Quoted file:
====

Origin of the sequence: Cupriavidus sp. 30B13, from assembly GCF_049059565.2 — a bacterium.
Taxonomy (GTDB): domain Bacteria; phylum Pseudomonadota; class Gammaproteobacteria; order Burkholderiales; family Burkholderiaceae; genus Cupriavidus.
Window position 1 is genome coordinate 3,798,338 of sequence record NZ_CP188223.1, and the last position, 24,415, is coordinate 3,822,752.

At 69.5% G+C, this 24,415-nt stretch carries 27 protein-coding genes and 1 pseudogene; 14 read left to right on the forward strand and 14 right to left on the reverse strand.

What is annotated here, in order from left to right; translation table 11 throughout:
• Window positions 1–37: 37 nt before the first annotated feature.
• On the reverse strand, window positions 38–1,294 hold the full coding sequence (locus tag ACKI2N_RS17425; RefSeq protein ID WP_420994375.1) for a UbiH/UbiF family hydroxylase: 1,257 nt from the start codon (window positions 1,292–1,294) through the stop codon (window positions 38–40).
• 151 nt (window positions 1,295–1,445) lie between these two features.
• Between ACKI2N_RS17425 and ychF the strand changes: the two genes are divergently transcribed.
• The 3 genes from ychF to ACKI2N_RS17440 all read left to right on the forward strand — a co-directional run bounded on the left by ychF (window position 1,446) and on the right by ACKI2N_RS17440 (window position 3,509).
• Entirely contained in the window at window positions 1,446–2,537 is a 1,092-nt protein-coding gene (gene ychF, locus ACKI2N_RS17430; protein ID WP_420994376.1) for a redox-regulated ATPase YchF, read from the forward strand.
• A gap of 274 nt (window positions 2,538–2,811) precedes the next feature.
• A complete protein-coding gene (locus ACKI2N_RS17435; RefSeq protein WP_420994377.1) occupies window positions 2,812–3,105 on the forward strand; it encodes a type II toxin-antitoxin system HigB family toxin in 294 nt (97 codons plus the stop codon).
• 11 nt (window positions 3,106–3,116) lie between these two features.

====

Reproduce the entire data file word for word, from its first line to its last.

Origin of the sequence: Cupriavidus sp. 30B13, from assembly GCF_049059565.2 — a bacterium.
Taxonomy (GTDB): domain Bacteria; phylum Pseudomonadota; class Gammaproteobacteria; order Burkholderiales; family Burkholderiaceae; genus Cupriavidus.
Window position 1 is genome coordinate 3,798,338 of sequence record NZ_CP188223.1, and the last position, 24,415, is coordinate 3,822,752.

At 69.5% G+C, this 24,415-nt stretch carries 27 protein-coding genes and 1 pseudogene; 14 read left to right on the forward strand and 14 right to left on the reverse strand.

What is annotated here, in order from left to right; translation table 11 throughout:
• Window positions 1–37: 37 nt before the first annotated feature.
• On the reverse strand, window positions 38–1,294 hold the full coding sequence (locus tag ACKI2N_RS17425; RefSeq protein ID WP_420994375.1) for a UbiH/UbiF family hydroxylase: 1,257 nt from the start codon (window positions 1,292–1,294) through the stop codon (window positions 38–40).
• 151 nt (window positions 1,295–1,445) lie between these two features.
• Between ACKI2N_RS17425 and ychF the strand changes: the two genes are divergently transcribed.
• The 3 genes from ychF to ACKI2N_RS17440 all read left to right on the forward strand — a co-directional run bounded on the left by ychF (window position 1,446) and on the right by ACKI2N_RS17440 (window position 3,509).
• Entirely contained in the window at window positions 1,446–2,537 is a 1,092-nt protein-coding gene (gene ychF, locus ACKI2N_RS17430; protein ID WP_420994376.1) for a redox-regulated ATPase YchF, read from the forward strand.
• A gap of 274 nt (window positions 2,538–2,811) precedes the next feature.
• A complete protein-coding gene (locus ACKI2N_RS17435; RefSeq protein WP_420994377.1) occupies window positions 2,812–3,105 on the forward strand; it encodes a type II toxin-antitoxin system HigB family toxin in 294 nt (97 codons plus the stop codon).
• 11 nt (window positions 3,106–3,116) lie between these two features.